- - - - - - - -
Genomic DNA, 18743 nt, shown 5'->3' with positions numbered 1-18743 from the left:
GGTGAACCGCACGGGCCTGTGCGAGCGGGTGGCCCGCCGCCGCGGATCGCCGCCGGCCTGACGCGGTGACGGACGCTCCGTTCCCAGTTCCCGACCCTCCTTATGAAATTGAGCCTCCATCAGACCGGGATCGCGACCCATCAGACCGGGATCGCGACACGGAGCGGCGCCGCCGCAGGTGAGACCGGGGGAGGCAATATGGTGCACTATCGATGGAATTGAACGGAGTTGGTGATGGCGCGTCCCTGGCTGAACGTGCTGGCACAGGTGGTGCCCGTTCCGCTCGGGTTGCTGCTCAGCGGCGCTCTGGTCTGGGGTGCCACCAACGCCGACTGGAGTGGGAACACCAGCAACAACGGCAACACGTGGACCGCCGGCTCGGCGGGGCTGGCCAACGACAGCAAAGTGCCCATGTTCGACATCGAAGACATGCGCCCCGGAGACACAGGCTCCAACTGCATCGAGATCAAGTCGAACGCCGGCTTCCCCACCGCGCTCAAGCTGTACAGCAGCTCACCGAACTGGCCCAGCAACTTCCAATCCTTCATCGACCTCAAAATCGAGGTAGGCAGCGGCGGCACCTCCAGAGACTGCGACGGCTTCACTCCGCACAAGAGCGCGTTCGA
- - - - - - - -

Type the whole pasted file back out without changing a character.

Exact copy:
Genomic DNA, 18743 nt, shown 5'->3' with positions numbered 1-18743 from the left:
GGTGAACCGCACGGGCCTGTGCGAGCGGGTGGCCCGCCGCCGCGGATCGCCGCCGGCCTGACGCGGTGACGGACGCTCCGTTCCCAGTTCCCGACCCTCCTTATGAAATTGAGCCTCCATCAGACCGGGATCGCGACCCATCAGACCGGGATCGCGACACGGAGCGGCGCCGCCGCAGGTGAGACCGGGGGAGGCAATATGGTGCACTATCGATGGAATTGAACGGAGTTGGTGATGGCGCGTCCCTGGCTGAACGTGCTGGCACAGGTGGTGCCCGTTCCGCTCGGGTTGCTGCTCAGCGGCGCTCTGGTCTGGGGTGCCACCAACGCCGACTGGAGTGGGAACACCAGCAACAACGGCAACACGTGGACCGCCGGCTCGGCGGGGCTGGCCAACGACAGCAAAGTGCCCATGTTCGACATCGAAGACATGCGCCCCGGAGACACAGGCTCCAACTGCATCGAGATCAAGTCGAACGCCGGCTTCCCCACCGCGCTCAAGCTGTACAGCAGCTCACCGAACTGGCCCAGCAACTTCCAATCCTTCATCGACCTCAAAATCGAGGTAGGCAGCGGCGGCACCTCCAGAGACTGCGACGGCTTCACTCCGCACAAGAGCGCGTTCGA